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Singing to the Plants: A Guide to Mestizo Shamanism in the Upper Amazon
by Stephan V. Beyer
University of New Mexico Press 
Book Reviews
Reviewed by John Harrison, 5/2/2013

The plant comes and talks to you, it teaches you to sing.—Don Solon Tello Lozano

What would you say to the possibility of a riveting, yet thoroughly academic, nonfiction page-turner? Stephan V. Beyer’s tour de force, Singing to the Plants: A Guide to Mestizo Shamanism in the Upper Amazon, is nothing less! Building an inclusive bridge between a layman’s accessibility and comprehensive scholarly research, Beyer has effectively embodied and integrated his intellectual understanding and knowledge with years of first-hand experiential encounters with ayahuasca and other plant medicines of Upper Amazonia. Dr. Beyer holds a degree in law and doctorates in both psychology and religious studies, but these are obviously only some of his interests and talents. His eclectic background has led to stints as a university professor, trial lawyer, community builder, and wilderness guide, and it was his interest in wilderness survival that initially brought him into contact with medicinal plants and their potential. His skillful, often poetical word-phrasing lends such depth and artistry to his research results that a reader hardly knows where to look to be most impressed.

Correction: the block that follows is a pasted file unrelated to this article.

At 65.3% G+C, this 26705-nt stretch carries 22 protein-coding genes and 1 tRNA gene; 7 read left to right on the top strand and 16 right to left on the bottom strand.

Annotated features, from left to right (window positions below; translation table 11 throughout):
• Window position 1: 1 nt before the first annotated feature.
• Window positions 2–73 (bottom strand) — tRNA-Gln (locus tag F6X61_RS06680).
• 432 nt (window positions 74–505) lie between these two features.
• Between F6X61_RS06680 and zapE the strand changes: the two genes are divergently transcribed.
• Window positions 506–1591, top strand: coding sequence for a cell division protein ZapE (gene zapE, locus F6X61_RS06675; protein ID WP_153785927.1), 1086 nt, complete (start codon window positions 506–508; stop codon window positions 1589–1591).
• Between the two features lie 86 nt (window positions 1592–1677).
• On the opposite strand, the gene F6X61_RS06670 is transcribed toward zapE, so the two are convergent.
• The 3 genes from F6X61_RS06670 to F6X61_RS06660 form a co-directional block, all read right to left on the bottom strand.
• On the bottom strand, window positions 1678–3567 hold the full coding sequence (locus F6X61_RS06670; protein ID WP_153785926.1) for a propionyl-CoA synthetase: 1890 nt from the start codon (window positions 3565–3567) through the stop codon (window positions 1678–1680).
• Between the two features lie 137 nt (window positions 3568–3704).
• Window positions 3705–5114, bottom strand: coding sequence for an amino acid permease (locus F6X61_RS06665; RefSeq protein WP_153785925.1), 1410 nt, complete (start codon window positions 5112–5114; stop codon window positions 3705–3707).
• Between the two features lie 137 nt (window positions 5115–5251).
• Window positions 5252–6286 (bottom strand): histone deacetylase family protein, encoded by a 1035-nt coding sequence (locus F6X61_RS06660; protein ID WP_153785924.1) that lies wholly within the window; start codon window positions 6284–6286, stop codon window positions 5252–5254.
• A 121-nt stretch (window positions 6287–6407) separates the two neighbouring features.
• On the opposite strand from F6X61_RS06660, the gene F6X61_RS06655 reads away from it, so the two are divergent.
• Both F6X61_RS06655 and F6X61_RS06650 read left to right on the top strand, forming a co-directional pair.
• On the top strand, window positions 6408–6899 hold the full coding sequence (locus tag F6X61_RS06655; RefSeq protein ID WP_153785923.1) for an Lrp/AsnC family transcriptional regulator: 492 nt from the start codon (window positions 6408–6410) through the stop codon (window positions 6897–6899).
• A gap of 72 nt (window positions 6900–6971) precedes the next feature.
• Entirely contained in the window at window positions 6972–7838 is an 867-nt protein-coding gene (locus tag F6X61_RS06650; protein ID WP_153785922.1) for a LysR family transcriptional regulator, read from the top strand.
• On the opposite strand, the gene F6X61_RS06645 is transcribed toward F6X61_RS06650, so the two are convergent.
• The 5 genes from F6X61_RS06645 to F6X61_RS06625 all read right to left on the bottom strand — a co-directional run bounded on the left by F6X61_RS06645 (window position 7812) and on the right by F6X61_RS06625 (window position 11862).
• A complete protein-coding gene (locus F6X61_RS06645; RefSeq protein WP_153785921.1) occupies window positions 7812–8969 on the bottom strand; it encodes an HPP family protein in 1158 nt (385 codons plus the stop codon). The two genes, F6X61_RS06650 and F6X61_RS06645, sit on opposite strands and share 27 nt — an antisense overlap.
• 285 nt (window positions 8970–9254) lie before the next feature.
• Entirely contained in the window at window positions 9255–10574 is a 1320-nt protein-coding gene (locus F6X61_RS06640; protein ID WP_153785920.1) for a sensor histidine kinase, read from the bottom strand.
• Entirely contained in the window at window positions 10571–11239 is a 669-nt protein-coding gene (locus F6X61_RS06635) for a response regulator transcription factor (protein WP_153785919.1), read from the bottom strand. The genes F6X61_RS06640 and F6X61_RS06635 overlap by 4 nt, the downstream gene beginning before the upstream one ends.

As he studied and learned more about the survival skills of indigenous people, it became apparent to Beyer that “wilderness survival includes a significant spiritual component—the maintenance of right relationships both with human persons and with the other-than-human persons who fill the indigenous world.” In addition, Beyer’s spiritual background and interest in Buddhism and Tibetan language shapes his connection to the transcendent and also establishes a deep recognition of the unifying bond between all sentient beings.

Beyer states that his intention in writing the monumental Singing to the Plants (400 pages of wellresearched information and knowledge gained from years of actual time in the Amazon Jungle), “is a result of my own need to make sense of the mestizo shamanism of the Upper Amazon, to place it in context, to understand why and how it works, to think through what it means, and what it has meant for me.” So, this seminal work springs (as all good work does) from Beyer’s own hunger to put together the many threads of his own story.

As the book unfolds Beyer’s own tale is presented in the context of his relationship with two remarkable teacher-healers of the Upper Amazon: Dona Maria Luisa Tuesta Flores and Don Roberto Acho Jurama. Beyer stated that the purpose of this volume “is to try and understand who they are and what they do—as healers, as shamans, as dwellers in the spiritual world of the Upper Amazon, as traditional practitioners in a modern world, as innovators, as cultural syncretists, and as individuals.”